France will not let Huawei’s investments influence its 5G expansion plans

French telecom companies SFR and Bouygues Telecom, which already use Huawei in their 4G networks, have filed applications with the National Agency for the Security of Information Systems (Anssi) to use Huawei's 5G services again. [EPA-EFE/IAN LANGSDON]

French Economy Minister Bruno Le Maire said Huawei’s willingness to open a factory in France would not change “the government’s position on 5G in any way”. EURACTIV’s partner La Tribune reports.

Investments made by Chinese telecoms giant Huawei will not influence France’s 5G doctrine, said Economy and Finance Minister Bruno Le Maire on Wednesday (4 March) on BFM business.

The Chinese telecoms and smartphone giant announced last Thursday (27 February) that it would open a factory dedicated to 5G equipment in France, for which it would invest at least €200 million and initially employ 500 people.

Although the factory’s location hasn’t yet been determined, Huawei chairman Liang Hua said at a press conference that this would be the group’s first plant for this type of product outside China.

“The site will initially manufacture radio equipment (e.g. antennas, editor’s note) and then expand to other products in the future, according to the needs of the European market,” Liang Hua explained.

China to France: Don't discriminate against Huawei on 5G networks

The Chinese embassy in Paris on Sunday (9 February) urged the French government not to discriminate against Huawei as it selects suppliers for its 5G mobile network, saying it feared the company would face more constraints than rivals.

However, the announcement came at an important time for Huawei, which the US still accuses of spying for Beijing. The Shenzhen group should soon know to what extent its 5G equipment will be authorised – or not – in France.

French telecom companies SFR and Bouygues Telecom, which already use Huawei in their 4G networks, have filed applications with the National Agency for the Security of Information Systems (Anssi) to use Huawei’s 5G services again.

Its first responses are expected shortly.

Huawei promises 'Made in Europe' 5G for EU

Chinese telecom giant Huawei said on Tuesday (4 February) it would set up manufacturing hubs in Europe, as it tries to fight off US pressure on EU nations to stop it from operating.

“We are looking after our security interests”

Several observers believe that Huawei’s announcement would likely prompt the French government to be more flexible towards the Chinese group.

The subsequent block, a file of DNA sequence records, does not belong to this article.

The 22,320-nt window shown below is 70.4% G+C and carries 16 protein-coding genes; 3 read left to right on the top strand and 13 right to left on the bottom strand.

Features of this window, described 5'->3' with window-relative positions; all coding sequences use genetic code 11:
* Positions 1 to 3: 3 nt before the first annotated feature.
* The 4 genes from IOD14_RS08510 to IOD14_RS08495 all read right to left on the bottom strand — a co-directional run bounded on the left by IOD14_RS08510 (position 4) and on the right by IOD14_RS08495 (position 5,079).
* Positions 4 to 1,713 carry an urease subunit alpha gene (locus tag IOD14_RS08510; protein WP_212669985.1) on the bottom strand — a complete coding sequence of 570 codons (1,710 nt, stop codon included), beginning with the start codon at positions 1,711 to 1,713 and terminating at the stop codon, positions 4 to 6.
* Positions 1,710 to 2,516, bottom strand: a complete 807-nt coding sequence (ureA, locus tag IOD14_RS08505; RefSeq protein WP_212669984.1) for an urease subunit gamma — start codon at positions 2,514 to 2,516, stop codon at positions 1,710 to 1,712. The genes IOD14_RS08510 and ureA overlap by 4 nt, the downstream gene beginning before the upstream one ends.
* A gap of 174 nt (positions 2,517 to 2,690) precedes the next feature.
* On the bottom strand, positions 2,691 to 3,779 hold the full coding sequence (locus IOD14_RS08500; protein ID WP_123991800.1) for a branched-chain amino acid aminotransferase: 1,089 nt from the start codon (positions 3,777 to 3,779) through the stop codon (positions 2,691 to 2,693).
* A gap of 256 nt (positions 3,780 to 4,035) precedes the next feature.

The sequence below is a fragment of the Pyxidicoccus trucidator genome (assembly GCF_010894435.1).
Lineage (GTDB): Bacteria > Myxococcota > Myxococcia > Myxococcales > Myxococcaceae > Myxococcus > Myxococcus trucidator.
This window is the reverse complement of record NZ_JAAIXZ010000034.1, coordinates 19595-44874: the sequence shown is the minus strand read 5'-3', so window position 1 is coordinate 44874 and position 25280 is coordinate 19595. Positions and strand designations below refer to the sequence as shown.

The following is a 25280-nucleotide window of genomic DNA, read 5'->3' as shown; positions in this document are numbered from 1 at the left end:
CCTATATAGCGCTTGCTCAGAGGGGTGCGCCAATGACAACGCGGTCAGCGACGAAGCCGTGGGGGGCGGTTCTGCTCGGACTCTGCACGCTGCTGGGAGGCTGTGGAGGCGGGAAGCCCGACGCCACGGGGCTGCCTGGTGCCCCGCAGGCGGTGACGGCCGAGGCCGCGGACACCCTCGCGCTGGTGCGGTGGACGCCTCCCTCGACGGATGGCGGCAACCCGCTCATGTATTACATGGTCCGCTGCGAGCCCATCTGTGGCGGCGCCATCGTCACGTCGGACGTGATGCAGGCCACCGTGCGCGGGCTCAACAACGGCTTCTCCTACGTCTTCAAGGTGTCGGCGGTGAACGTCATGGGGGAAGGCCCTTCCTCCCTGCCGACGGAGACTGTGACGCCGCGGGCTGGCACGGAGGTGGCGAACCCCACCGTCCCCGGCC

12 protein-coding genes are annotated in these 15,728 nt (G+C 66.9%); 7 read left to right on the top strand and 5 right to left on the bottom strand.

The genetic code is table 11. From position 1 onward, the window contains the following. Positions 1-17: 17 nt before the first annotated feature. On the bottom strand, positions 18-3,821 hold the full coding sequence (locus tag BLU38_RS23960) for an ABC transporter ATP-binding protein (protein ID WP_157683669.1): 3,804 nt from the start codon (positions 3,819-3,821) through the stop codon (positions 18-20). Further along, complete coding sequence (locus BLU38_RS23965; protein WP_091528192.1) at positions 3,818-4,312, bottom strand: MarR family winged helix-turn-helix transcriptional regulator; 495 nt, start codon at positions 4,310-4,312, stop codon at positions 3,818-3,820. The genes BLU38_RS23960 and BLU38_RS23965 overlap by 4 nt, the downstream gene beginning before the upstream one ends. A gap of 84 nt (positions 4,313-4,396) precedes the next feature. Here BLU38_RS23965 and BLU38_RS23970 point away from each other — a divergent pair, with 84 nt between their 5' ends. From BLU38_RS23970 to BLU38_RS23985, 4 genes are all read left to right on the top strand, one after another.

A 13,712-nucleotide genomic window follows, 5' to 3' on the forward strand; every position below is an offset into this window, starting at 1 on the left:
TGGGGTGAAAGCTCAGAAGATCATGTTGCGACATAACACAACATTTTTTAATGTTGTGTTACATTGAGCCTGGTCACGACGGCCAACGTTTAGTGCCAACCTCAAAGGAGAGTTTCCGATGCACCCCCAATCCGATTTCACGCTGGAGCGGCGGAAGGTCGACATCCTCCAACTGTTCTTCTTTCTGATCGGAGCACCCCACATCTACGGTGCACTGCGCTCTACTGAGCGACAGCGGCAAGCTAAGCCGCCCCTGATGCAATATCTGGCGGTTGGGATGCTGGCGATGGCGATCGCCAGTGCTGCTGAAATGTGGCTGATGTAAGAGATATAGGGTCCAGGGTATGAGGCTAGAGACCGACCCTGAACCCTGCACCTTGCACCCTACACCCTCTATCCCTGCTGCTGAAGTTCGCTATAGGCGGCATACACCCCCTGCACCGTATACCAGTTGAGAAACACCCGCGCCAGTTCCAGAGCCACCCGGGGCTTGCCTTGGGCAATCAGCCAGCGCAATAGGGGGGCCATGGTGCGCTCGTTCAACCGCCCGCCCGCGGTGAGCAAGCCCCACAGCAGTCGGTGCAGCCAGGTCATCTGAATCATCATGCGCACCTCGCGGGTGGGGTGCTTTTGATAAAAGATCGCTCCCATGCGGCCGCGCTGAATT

But on BFM Business, Lemaire assured that this would not be the case.

Asked about possible “blackmail” by the powerful equipment manufacturer, the economy minister assured: “Nobody, and certainly not me, gives in to any blackmail whatsoever. There is a very clear position that has been taken on 5G: we do not discriminate against any particular company, whether Chinese or American”.

“But we are simply looking after our security interests and our strategic interests,” the economy minister said, adding that Huawei’s announcement “does not change “the government’s position on 5G in any way,” he added.

Generally speaking, the French executive appears to be distancing itself from Huawei. It is reportedly irritated by the group’s extensive lobbying in France, as French newspaper Le Figaro explained last Thursday.

In short, the government wants to avoid mixing up security and sovereignty issues related to 5G with promises of jobs and investments.

At the same time, Beijing is not hesitating to pressure Paris.

Last month, a spokesman for the Chinese embassy in France threatened the country that if it were to discriminate against Huawei, Beijing could take retaliatory measures, including against European equipment manufacturers Ericsson and Nokia, which are involved in the deployment of 5G in China.

German Conservatives vote 'in unison' against excluding Huawei from 5G network

After months of discussion, the Christian Democrats (CDU) and the Christian Social Union (CSU) voted against excluding Huawei from Germany’s 5G network. Yet, strict criteria to minimise security risks will be imposed, EURACTIV Germany reports.

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